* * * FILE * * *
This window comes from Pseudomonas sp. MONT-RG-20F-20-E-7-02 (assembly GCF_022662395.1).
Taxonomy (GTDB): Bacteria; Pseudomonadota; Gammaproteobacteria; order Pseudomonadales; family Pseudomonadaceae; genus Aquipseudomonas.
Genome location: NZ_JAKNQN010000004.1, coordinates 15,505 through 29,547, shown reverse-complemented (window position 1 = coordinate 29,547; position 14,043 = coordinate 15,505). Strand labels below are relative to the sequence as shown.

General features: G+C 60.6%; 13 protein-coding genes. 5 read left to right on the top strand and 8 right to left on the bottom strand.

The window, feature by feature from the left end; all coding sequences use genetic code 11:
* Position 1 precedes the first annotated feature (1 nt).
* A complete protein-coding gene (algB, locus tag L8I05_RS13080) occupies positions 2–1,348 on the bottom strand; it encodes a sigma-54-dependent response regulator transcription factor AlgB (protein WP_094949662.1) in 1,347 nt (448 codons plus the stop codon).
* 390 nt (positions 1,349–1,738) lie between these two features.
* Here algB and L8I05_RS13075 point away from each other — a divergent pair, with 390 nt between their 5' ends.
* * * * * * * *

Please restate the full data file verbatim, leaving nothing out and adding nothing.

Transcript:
This window comes from Pseudomonas sp. MONT-RG-20F-20-E-7-02 (assembly GCF_022662395.1).
Taxonomy (GTDB): Bacteria; Pseudomonadota; Gammaproteobacteria; order Pseudomonadales; family Pseudomonadaceae; genus Aquipseudomonas.
Genome location: NZ_JAKNQN010000004.1, coordinates 15,505 through 29,547, shown reverse-complemented (window position 1 = coordinate 29,547; position 14,043 = coordinate 15,505). Strand labels below are relative to the sequence as shown.

General features: G+C 60.6%; 13 protein-coding genes. 5 read left to right on the top strand and 8 right to left on the bottom strand.

The window, feature by feature from the left end; all coding sequences use genetic code 11:
* Position 1 precedes the first annotated feature (1 nt).
* A complete protein-coding gene (algB, locus tag L8I05_RS13080) occupies positions 2–1,348 on the bottom strand; it encodes a sigma-54-dependent response regulator transcription factor AlgB (protein WP_094949662.1) in 1,347 nt (448 codons plus the stop codon).
* 390 nt (positions 1,349–1,738) lie between these two features.
* Here algB and L8I05_RS13075 point away from each other — a divergent pair, with 390 nt between their 5' ends.